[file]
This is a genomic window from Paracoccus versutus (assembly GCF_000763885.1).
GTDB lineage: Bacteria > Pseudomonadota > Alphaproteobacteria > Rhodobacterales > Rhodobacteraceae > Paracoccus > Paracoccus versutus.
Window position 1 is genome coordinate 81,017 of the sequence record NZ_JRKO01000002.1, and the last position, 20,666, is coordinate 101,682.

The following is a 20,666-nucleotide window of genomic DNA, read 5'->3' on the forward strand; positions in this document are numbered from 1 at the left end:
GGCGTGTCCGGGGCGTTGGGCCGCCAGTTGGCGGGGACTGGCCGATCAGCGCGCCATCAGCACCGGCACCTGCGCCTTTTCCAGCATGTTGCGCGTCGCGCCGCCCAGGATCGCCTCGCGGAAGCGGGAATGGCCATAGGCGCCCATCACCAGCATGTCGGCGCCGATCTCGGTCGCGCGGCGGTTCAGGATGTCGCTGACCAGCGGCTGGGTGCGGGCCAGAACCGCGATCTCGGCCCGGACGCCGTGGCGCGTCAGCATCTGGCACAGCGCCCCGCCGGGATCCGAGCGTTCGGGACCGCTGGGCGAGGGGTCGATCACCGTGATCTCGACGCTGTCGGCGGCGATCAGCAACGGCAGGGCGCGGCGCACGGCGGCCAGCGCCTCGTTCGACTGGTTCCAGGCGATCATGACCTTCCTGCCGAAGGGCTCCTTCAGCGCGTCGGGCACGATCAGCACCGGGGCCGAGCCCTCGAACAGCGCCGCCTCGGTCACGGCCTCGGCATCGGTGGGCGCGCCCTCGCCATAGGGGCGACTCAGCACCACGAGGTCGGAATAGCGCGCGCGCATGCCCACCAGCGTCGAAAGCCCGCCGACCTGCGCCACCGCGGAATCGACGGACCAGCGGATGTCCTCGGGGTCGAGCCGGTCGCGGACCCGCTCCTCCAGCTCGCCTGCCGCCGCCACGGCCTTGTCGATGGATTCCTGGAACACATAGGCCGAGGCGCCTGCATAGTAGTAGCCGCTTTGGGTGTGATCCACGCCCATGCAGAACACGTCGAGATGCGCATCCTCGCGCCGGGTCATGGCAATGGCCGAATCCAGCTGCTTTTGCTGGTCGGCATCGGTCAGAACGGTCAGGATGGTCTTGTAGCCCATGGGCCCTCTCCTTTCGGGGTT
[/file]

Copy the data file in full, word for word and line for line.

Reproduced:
This is a genomic window from Paracoccus versutus (assembly GCF_000763885.1).
GTDB lineage: Bacteria > Pseudomonadota > Alphaproteobacteria > Rhodobacterales > Rhodobacteraceae > Paracoccus > Paracoccus versutus.
Window position 1 is genome coordinate 81,017 of the sequence record NZ_JRKO01000002.1, and the last position, 20,666, is coordinate 101,682.

The following is a 20,666-nucleotide window of genomic DNA, read 5'->3' on the forward strand; positions in this document are numbered from 1 at the left end:
GGCGTGTCCGGGGCGTTGGGCCGCCAGTTGGCGGGGACTGGCCGATCAGCGCGCCATCAGCACCGGCACCTGCGCCTTTTCCAGCATGTTGCGCGTCGCGCCGCCCAGGATCGCCTCGCGGAAGCGGGAATGGCCATAGGCGCCCATCACCAGCATGTCGGCGCCGATCTCGGTCGCGCGGCGGTTCAGGATGTCGCTGACCAGCGGCTGGGTGCGGGCCAGAACCGCGATCTCGGCCCGGACGCCGTGGCGCGTCAGCATCTGGCACAGCGCCCCGCCGGGATCCGAGCGTTCGGGACCGCTGGGCGAGGGGTCGATCACCGTGATCTCGACGCTGTCGGCGGCGATCAGCAACGGCAGGGCGCGGCGCACGGCGGCCAGCGCCTCGTTCGACTGGTTCCAGGCGATCATGACCTTCCTGCCGAAGGGCTCCTTCAGCGCGTCGGGCACGATCAGCACCGGGGCCGAGCCCTCGAACAGCGCCGCCTCGGTCACGGCCTCGGCATCGGTGGGCGCGCCCTCGCCATAGGGGCGACTCAGCACCACGAGGTCGGAATAGCGCGCGCGCATGCCCACCAGCGTCGAAAGCCCGCCGACCTGCGCCACCGCGGAATCGACGGACCAGCGGATGTCCTCGGGGTCGAGCCGGTCGCGGACCCGCTCCTCCAGCTCGCCTGCCGCCGCCACGGCCTTGTCGATGGATTCCTGGAACACATAGGCCGAGGCGCCTGCATAGTAGTAGCCGCTTTGGGTGTGATCCACGCCCATGCAGAACACGTCGAGATGCGCATCCTCGCGCCGGGTCATGGCAATGGCCGAATCCAGCTGCTTTTGCTGGTCGGCATCGGTCAGAACGGTCAGGATGGTCTTGTAGCCCATGGGCCCTCTCCTTTCGGGGTT